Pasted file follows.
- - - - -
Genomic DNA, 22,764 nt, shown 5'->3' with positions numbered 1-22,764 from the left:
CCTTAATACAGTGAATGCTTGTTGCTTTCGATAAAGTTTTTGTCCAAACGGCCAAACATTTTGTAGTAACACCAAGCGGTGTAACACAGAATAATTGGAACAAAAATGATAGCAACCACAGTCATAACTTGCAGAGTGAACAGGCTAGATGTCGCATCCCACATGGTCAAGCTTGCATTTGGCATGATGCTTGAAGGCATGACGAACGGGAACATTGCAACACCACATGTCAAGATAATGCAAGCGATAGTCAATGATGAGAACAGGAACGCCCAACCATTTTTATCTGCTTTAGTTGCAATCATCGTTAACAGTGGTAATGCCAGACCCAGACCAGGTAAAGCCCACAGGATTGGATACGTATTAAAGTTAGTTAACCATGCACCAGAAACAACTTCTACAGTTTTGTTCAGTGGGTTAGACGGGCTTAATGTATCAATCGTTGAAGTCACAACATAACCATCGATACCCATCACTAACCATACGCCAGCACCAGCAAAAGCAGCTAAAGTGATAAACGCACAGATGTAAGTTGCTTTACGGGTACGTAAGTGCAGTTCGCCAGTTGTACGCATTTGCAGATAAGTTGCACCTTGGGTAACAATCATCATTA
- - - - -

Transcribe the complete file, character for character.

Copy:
Genomic DNA, 22,764 nt, shown 5'->3' with positions numbered 1-22,764 from the left:
CCTTAATACAGTGAATGCTTGTTGCTTTCGATAAAGTTTTTGTCCAAACGGCCAAACATTTTGTAGTAACACCAAGCGGTGTAACACAGAATAATTGGAACAAAAATGATAGCAACCACAGTCATAACTTGCAGAGTGAACAGGCTAGATGTCGCATCCCACATGGTCAAGCTTGCATTTGGCATGATGCTTGAAGGCATGACGAACGGGAACATTGCAACACCACATGTCAAGATAATGCAAGCGATAGTCAATGATGAGAACAGGAACGCCCAACCATTTTTATCTGCTTTAGTTGCAATCATCGTTAACAGTGGTAATGCCAGACCCAGACCAGGTAAAGCCCACAGGATTGGATACGTATTAAAGTTAGTTAACCATGCACCAGAAACAACTTCTACAGTTTTGTTCAGTGGGTTAGACGGGCTTAATGTATCAATCGTTGAAGTCACAACATAACCATCGATACCCATCACTAACCATACGCCAGCACCAGCAAAAGCAGCTAAAGTGATAAACGCACAGATGTAAGTTGCTTTACGGGTACGTAAGTGCAGTTCGCCAGTTGTACGCATTTGCAGATAAGTTGCACCTTGGGTAACAATCATCATTA